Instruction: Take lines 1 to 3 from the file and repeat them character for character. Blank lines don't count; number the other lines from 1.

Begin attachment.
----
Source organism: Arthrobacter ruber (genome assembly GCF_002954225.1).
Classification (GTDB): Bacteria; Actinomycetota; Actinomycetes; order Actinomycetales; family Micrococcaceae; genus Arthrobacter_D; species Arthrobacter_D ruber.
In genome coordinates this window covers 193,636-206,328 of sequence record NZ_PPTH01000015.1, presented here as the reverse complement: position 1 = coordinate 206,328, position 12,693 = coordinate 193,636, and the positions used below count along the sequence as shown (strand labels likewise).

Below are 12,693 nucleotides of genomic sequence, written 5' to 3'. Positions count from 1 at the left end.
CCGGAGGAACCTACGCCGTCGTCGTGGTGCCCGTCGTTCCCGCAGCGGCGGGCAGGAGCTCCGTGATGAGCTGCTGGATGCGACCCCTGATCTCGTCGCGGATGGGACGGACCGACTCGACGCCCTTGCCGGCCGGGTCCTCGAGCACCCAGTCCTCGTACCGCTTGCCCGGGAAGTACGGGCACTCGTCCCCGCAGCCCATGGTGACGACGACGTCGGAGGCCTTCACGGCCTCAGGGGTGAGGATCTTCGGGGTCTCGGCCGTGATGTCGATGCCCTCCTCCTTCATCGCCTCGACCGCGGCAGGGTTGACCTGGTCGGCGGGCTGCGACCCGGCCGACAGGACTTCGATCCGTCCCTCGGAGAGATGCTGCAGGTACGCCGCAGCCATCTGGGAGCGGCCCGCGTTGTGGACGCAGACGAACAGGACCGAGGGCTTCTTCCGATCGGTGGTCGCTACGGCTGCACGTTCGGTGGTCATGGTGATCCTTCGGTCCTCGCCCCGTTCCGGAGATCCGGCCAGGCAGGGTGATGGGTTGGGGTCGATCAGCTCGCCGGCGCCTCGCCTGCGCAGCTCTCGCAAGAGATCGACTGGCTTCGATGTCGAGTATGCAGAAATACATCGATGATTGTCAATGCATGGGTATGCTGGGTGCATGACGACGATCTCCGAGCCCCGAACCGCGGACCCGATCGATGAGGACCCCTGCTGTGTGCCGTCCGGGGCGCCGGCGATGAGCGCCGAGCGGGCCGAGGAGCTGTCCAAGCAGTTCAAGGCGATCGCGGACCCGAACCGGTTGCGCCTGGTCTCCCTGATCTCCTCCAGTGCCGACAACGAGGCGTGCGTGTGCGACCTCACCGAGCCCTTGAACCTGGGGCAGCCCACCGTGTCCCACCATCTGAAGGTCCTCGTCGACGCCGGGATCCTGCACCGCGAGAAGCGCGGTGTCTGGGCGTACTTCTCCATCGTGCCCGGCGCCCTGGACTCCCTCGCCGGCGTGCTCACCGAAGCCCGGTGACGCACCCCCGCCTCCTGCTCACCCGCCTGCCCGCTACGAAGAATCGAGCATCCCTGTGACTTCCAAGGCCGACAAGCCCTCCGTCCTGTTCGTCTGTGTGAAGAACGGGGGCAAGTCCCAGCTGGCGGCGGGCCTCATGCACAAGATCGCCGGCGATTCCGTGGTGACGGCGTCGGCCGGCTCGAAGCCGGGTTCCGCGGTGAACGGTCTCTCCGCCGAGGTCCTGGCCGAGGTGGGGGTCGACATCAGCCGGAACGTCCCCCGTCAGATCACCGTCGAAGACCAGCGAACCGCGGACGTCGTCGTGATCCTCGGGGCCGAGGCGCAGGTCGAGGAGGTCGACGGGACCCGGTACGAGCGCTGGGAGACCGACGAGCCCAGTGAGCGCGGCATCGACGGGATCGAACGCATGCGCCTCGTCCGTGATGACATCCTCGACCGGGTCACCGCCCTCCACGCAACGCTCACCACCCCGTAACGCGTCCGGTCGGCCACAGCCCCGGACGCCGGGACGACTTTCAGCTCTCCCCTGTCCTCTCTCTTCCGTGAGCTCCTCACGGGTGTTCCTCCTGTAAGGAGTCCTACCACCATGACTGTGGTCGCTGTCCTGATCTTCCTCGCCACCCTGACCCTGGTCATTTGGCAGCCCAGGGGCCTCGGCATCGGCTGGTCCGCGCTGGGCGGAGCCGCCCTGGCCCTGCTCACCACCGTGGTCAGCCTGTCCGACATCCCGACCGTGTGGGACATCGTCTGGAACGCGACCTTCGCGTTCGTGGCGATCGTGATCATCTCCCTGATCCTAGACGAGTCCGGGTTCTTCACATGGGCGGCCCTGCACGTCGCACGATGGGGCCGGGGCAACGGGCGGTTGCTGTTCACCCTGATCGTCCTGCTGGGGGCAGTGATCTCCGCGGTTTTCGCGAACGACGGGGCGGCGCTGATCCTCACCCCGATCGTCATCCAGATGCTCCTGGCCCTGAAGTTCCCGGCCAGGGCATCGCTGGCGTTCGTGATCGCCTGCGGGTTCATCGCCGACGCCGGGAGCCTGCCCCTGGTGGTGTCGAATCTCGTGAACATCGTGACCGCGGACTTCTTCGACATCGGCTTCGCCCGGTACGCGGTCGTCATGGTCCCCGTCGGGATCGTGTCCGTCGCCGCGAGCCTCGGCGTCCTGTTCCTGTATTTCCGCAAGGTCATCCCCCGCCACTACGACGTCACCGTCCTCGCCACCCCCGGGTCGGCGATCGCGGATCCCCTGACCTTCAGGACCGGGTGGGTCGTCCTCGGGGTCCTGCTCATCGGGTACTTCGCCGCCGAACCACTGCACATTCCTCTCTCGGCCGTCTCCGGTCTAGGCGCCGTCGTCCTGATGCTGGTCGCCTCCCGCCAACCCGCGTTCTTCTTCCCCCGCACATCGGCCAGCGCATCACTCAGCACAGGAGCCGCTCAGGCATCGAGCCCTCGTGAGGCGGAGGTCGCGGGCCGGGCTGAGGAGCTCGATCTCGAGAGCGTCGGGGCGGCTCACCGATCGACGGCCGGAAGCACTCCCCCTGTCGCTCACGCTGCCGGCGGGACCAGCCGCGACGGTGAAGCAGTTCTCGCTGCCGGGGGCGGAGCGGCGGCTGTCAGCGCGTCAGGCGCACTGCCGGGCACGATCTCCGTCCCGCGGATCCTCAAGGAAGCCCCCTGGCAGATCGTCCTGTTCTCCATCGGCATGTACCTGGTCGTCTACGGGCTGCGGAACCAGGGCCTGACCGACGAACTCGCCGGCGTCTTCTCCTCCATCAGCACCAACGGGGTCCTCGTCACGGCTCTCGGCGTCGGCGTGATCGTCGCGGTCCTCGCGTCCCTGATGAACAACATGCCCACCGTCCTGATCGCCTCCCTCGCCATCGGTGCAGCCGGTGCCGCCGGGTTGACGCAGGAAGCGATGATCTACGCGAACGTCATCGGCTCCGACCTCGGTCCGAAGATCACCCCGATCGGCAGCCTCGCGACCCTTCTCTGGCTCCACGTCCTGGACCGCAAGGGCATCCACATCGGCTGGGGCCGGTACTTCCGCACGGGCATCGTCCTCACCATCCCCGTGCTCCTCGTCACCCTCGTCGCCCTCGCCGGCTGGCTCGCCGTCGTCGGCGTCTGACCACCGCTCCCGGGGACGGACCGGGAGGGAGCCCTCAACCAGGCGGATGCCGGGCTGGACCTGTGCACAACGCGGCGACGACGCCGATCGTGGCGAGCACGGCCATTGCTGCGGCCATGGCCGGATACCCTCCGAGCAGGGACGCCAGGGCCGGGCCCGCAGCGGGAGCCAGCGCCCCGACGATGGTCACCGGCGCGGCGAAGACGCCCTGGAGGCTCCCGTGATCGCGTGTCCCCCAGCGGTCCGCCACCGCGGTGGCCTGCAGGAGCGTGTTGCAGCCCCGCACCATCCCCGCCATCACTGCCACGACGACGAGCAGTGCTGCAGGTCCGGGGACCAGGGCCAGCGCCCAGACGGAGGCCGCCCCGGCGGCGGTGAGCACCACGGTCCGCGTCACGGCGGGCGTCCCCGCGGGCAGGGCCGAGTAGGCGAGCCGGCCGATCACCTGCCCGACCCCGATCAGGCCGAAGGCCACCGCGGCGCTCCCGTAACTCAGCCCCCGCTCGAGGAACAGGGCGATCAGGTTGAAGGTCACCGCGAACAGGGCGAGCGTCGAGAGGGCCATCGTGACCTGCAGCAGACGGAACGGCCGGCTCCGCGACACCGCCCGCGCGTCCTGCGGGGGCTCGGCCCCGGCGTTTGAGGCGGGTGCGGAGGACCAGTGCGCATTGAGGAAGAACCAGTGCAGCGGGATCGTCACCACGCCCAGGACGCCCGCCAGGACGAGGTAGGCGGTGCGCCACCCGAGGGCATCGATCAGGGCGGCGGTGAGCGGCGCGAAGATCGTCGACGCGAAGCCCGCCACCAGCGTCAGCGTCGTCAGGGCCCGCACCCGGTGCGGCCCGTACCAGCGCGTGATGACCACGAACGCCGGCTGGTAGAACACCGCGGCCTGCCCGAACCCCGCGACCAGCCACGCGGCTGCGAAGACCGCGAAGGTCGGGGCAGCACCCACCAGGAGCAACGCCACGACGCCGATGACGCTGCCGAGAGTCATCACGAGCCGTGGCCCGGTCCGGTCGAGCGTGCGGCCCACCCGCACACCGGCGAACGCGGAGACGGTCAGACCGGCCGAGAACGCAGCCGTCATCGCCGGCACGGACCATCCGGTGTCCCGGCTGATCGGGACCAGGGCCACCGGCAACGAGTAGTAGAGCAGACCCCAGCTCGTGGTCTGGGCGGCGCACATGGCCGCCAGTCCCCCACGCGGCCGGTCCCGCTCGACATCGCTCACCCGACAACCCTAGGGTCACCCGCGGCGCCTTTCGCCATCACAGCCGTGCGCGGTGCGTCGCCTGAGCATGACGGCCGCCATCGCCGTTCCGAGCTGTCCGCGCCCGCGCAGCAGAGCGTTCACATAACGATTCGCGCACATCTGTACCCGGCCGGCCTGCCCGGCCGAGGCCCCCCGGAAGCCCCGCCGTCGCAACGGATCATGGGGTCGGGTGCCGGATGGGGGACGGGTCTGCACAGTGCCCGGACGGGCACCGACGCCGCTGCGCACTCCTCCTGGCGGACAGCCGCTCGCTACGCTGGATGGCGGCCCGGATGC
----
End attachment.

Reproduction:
Source organism: Arthrobacter ruber (genome assembly GCF_002954225.1).
Classification (GTDB): Bacteria; Actinomycetota; Actinomycetes; order Actinomycetales; family Micrococcaceae; genus Arthrobacter_D; species Arthrobacter_D ruber.
In genome coordinates this window covers 193,636-206,328 of sequence record NZ_PPTH01000015.1, presented here as the reverse complement: position 1 = coordinate 206,328, position 12,693 = coordinate 193,636, and the positions used below count along the sequence as shown (strand labels likewise).